Conclusions: Elezanumab was well-tolerated and did not consistently result in symptom worsening in patients who received multiple doses of up to 1800 mg. Additional long-term studies are required to elucidate elezanumab efficacy in a more robust patient population.
References:
1. Mueller BK, et al. Mult Scler J. 2015;21(S11):76‒653. Poster #582.
2. Cree BAC, et al. Mult Scler J. 2016;22(S3):400‒705. Poster #1209.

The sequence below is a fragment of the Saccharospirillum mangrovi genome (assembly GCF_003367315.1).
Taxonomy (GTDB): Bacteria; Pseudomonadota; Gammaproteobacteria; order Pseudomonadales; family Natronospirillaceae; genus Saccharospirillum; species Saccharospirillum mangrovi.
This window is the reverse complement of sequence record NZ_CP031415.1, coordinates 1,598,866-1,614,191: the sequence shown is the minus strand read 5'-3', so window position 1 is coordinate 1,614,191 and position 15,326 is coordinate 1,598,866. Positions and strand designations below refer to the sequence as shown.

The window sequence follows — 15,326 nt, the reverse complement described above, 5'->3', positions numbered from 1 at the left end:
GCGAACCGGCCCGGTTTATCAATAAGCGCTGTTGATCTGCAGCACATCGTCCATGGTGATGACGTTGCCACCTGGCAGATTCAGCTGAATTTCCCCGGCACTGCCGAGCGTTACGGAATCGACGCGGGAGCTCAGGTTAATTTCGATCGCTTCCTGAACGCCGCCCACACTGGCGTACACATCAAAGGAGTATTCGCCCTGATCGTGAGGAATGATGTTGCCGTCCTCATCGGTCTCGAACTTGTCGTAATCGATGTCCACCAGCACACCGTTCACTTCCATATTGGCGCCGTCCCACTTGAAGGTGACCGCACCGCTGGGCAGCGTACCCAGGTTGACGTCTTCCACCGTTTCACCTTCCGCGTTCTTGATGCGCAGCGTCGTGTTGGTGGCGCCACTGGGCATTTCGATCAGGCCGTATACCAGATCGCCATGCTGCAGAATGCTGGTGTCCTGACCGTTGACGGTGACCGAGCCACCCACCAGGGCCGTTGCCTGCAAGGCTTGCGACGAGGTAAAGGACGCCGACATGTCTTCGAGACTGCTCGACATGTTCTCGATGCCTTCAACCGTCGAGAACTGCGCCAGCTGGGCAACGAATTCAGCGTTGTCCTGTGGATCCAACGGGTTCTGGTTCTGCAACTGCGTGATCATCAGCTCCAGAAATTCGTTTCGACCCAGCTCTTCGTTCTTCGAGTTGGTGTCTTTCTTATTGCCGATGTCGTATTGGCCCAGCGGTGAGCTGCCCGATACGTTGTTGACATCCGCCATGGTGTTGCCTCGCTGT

Disclosure: BACC has received honoraria for consulting services from AbbVie, Inc., Akili, Biogen, EMD Serono, GeNeuro, Novartis, and Sanofi Genzyme. MR, BB, and AZ are full-time employees of AbbVie and may own stock and/or stock options. AbbVie, Inc., funded this study and participated in the study design, research, data collection, analysis and interpretation of data, and writing, reviewing, and approving this abstract for presentation. All authors had access to the data; participated in the development, review, and approval of the abstract; and agreed to submit this abstract to ECTRIMS for consideration. The authors would like to thank Thomas P. Misko, PhD for his contributions to the abstract. Editorial assistance provided by Jennifer Dreyer, PhD and Kristy A. Grabowski, PhD, of JB Ashtin; funded by AbbVie, Inc.